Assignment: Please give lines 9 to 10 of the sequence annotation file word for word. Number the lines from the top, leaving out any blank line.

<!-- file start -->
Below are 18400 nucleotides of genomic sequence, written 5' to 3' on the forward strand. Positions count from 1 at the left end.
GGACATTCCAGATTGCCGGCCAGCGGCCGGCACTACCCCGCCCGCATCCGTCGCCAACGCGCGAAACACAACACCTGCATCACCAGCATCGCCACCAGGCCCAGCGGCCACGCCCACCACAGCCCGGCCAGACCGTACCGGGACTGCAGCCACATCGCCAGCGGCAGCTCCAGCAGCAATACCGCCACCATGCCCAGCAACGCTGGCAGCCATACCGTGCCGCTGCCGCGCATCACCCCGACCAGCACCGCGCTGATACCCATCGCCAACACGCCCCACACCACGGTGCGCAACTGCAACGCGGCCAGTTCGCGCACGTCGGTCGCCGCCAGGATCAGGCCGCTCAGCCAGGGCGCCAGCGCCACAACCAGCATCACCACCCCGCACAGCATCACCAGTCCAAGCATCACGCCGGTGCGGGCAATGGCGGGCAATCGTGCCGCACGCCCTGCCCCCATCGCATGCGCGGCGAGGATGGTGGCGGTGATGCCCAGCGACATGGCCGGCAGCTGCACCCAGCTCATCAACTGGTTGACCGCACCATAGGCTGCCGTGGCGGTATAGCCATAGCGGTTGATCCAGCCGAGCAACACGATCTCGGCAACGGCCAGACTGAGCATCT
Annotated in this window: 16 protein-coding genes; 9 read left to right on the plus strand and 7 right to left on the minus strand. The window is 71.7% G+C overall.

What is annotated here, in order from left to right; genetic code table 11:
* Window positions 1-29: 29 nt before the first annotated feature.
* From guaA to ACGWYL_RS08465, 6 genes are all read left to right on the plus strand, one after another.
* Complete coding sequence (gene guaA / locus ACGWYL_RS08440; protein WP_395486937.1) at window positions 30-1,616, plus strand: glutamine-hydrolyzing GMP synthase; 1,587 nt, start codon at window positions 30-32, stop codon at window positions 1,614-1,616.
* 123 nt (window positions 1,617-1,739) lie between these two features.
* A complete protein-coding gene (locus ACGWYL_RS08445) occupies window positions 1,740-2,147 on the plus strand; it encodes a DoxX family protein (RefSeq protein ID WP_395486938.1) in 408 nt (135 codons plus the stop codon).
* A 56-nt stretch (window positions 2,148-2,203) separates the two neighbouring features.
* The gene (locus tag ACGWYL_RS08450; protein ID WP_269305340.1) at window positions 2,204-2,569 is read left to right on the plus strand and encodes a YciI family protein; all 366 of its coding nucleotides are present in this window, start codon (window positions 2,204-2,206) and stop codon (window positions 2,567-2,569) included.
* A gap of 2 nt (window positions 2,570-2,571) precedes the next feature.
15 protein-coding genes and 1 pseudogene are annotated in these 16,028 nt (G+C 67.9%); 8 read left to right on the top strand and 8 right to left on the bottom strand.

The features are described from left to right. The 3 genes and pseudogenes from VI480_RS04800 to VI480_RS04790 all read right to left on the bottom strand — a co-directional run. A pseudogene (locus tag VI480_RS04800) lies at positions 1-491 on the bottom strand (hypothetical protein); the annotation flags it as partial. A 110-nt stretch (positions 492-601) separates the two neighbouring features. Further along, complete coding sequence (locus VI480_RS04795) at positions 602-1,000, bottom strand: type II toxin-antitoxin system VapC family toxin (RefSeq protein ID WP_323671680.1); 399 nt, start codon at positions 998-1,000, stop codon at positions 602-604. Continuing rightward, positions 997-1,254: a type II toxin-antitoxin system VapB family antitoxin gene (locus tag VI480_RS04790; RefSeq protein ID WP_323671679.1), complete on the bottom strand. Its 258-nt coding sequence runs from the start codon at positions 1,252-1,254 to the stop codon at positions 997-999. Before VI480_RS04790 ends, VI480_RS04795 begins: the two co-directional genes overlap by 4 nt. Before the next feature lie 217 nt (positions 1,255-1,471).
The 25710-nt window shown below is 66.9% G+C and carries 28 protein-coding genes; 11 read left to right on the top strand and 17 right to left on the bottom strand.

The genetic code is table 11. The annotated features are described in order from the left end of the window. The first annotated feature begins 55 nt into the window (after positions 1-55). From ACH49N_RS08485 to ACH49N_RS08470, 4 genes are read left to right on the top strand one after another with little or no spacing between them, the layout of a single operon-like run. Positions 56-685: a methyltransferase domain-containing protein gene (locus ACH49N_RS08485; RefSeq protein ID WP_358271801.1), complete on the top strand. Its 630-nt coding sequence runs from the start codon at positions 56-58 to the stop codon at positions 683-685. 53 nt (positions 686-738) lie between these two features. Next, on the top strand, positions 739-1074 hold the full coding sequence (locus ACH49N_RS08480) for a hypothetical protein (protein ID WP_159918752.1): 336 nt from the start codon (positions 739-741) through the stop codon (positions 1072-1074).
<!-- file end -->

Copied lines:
* A complete protein-coding gene (locus ACGWYL_RS08445) occupies window positions 1,740-2,147 on the plus strand; it encodes a DoxX family protein (RefSeq protein ID WP_395486938.1) in 408 nt (135 codons plus the stop codon).
* A 56-nt stretch (window positions 2,148-2,203) separates the two neighbouring features.